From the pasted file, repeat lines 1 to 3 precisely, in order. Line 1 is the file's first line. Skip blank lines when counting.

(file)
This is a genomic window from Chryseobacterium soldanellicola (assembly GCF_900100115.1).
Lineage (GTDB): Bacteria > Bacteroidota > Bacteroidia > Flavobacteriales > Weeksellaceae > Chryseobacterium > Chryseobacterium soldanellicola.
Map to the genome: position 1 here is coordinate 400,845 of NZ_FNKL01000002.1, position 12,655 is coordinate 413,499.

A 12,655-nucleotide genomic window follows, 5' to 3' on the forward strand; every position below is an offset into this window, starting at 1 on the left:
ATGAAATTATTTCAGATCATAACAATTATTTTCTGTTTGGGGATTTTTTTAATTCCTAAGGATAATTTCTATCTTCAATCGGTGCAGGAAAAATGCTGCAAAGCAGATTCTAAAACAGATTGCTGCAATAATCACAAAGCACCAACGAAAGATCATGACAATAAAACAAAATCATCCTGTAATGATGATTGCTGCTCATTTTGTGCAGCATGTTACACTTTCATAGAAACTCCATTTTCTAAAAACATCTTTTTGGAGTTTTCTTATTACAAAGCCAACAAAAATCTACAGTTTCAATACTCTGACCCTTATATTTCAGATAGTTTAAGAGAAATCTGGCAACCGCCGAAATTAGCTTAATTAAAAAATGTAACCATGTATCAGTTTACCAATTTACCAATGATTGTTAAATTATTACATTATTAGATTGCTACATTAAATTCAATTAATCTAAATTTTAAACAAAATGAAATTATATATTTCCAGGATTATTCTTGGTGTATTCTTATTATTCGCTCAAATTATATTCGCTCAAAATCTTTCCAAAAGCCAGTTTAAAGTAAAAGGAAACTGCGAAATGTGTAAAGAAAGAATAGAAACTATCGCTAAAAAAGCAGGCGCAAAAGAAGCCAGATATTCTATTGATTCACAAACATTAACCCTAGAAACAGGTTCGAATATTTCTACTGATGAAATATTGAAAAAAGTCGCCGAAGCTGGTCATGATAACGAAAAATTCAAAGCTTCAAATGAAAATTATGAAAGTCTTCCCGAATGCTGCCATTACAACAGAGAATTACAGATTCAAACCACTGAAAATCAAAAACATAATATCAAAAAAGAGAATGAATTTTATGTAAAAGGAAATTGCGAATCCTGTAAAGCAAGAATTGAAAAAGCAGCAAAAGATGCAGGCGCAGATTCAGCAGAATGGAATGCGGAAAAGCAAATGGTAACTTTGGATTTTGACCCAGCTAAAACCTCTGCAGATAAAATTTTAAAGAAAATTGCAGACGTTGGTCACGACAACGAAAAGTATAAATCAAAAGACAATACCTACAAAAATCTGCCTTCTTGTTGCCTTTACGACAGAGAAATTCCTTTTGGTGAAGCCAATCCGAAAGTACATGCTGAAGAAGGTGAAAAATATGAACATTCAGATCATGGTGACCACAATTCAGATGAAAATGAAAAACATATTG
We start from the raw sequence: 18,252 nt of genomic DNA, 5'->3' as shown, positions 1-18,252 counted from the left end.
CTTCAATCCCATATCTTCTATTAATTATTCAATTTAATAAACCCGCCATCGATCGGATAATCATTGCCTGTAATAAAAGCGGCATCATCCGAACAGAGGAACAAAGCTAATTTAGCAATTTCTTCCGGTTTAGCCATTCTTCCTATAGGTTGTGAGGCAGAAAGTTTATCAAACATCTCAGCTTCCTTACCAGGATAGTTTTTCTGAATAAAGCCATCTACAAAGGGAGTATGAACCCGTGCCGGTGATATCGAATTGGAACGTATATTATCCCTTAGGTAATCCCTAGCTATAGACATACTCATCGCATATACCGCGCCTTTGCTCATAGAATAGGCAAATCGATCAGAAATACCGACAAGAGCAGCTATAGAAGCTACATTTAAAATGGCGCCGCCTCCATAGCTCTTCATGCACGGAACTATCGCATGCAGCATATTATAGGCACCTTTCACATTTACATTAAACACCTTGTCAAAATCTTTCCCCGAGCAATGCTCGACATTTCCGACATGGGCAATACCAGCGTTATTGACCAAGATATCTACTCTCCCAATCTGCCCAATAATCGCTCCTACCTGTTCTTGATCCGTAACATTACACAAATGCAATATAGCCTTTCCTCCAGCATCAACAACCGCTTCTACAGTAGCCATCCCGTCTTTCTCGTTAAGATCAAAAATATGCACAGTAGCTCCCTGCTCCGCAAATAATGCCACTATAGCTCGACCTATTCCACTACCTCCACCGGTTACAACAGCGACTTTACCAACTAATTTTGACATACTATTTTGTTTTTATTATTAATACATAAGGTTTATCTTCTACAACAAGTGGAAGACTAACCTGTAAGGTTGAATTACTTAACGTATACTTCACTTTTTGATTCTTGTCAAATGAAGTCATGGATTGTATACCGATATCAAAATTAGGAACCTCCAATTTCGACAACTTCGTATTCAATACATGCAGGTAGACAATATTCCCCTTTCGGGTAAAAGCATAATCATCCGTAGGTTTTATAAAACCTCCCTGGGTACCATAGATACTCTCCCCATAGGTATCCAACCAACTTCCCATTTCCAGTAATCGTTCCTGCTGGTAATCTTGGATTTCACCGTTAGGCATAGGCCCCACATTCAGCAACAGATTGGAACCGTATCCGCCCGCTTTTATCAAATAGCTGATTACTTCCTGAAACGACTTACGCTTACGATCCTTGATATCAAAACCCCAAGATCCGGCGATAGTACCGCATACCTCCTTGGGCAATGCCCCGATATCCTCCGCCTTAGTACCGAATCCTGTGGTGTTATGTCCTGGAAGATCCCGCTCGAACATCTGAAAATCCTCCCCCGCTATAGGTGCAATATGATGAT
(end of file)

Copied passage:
This is a genomic window from Chryseobacterium soldanellicola (assembly GCF_900100115.1).
Lineage (GTDB): Bacteria > Bacteroidota > Bacteroidia > Flavobacteriales > Weeksellaceae > Chryseobacterium > Chryseobacterium soldanellicola.
Map to the genome: position 1 here is coordinate 400,845 of NZ_FNKL01000002.1, position 12,655 is coordinate 413,499.